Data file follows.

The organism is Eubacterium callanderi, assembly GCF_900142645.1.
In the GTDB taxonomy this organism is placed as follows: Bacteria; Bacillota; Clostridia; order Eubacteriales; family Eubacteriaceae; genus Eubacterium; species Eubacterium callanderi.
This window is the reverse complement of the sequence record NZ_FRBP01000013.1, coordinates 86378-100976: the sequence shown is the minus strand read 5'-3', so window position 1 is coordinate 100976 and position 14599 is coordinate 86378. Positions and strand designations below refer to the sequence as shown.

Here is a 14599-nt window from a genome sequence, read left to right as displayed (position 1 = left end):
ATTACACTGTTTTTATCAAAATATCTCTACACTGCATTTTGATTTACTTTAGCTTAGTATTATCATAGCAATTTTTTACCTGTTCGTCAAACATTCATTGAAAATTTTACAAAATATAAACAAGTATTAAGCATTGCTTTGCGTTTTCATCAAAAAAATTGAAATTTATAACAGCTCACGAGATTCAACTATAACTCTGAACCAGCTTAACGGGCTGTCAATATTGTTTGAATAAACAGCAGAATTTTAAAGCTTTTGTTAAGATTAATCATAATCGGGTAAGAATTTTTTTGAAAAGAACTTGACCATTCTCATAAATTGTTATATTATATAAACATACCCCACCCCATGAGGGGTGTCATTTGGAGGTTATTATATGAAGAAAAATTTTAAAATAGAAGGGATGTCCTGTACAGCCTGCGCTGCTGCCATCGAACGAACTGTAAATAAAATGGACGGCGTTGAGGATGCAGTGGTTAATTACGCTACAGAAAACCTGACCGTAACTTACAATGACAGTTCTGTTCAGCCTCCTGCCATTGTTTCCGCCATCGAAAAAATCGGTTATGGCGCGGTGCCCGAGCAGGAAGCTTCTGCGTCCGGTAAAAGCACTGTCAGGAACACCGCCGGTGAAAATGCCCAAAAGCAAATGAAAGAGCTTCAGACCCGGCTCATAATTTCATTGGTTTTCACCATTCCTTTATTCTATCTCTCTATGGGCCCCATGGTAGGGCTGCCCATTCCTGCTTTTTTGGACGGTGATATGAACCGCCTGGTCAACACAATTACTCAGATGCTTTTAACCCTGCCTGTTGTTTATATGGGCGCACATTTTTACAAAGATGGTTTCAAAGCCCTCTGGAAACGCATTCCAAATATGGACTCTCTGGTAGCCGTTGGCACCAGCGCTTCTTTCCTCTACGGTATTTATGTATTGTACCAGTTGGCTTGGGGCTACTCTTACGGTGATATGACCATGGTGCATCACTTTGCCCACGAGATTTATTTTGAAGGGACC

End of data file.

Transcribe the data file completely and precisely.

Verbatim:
The organism is Eubacterium callanderi, assembly GCF_900142645.1.
In the GTDB taxonomy this organism is placed as follows: Bacteria; Bacillota; Clostridia; order Eubacteriales; family Eubacteriaceae; genus Eubacterium; species Eubacterium callanderi.
This window is the reverse complement of the sequence record NZ_FRBP01000013.1, coordinates 86378-100976: the sequence shown is the minus strand read 5'-3', so window position 1 is coordinate 100976 and position 14599 is coordinate 86378. Positions and strand designations below refer to the sequence as shown.

Here is a 14599-nt window from a genome sequence, read left to right as displayed (position 1 = left end):
ATTACACTGTTTTTATCAAAATATCTCTACACTGCATTTTGATTTACTTTAGCTTAGTATTATCATAGCAATTTTTTACCTGTTCGTCAAACATTCATTGAAAATTTTACAAAATATAAACAAGTATTAAGCATTGCTTTGCGTTTTCATCAAAAAAATTGAAATTTATAACAGCTCACGAGATTCAACTATAACTCTGAACCAGCTTAACGGGCTGTCAATATTGTTTGAATAAACAGCAGAATTTTAAAGCTTTTGTTAAGATTAATCATAATCGGGTAAGAATTTTTTTGAAAAGAACTTGACCATTCTCATAAATTGTTATATTATATAAACATACCCCACCCCATGAGGGGTGTCATTTGGAGGTTATTATATGAAGAAAAATTTTAAAATAGAAGGGATGTCCTGTACAGCCTGCGCTGCTGCCATCGAACGAACTGTAAATAAAATGGACGGCGTTGAGGATGCAGTGGTTAATTACGCTACAGAAAACCTGACCGTAACTTACAATGACAGTTCTGTTCAGCCTCCTGCCATTGTTTCCGCCATCGAAAAAATCGGTTATGGCGCGGTGCCCGAGCAGGAAGCTTCTGCGTCCGGTAAAAGCACTGTCAGGAACACCGCCGGTGAAAATGCCCAAAAGCAAATGAAAGAGCTTCAGACCCGGCTCATAATTTCATTGGTTTTCACCATTCCTTTATTCTATCTCTCTATGGGCCCCATGGTAGGGCTGCCCATTCCTGCTTTTTTGGACGGTGATATGAACCGCCTGGTCAACACAATTACTCAGATGCTTTTAACCCTGCCTGTTGTTTATATGGGCGCACATTTTTACAAAGATGGTTTCAAAGCCCTCTGGAAACGCATTCCAAATATGGACTCTCTGGTAGCCGTTGGCACCAGCGCTTCTTTCCTCTACGGTATTTATGTATTGTACCAGTTGGCTTGGGGCTACTCTTACGGTGATATGACCATGGTGCATCACTTTGCCCACGAGATTTATTTTGAAGGGACC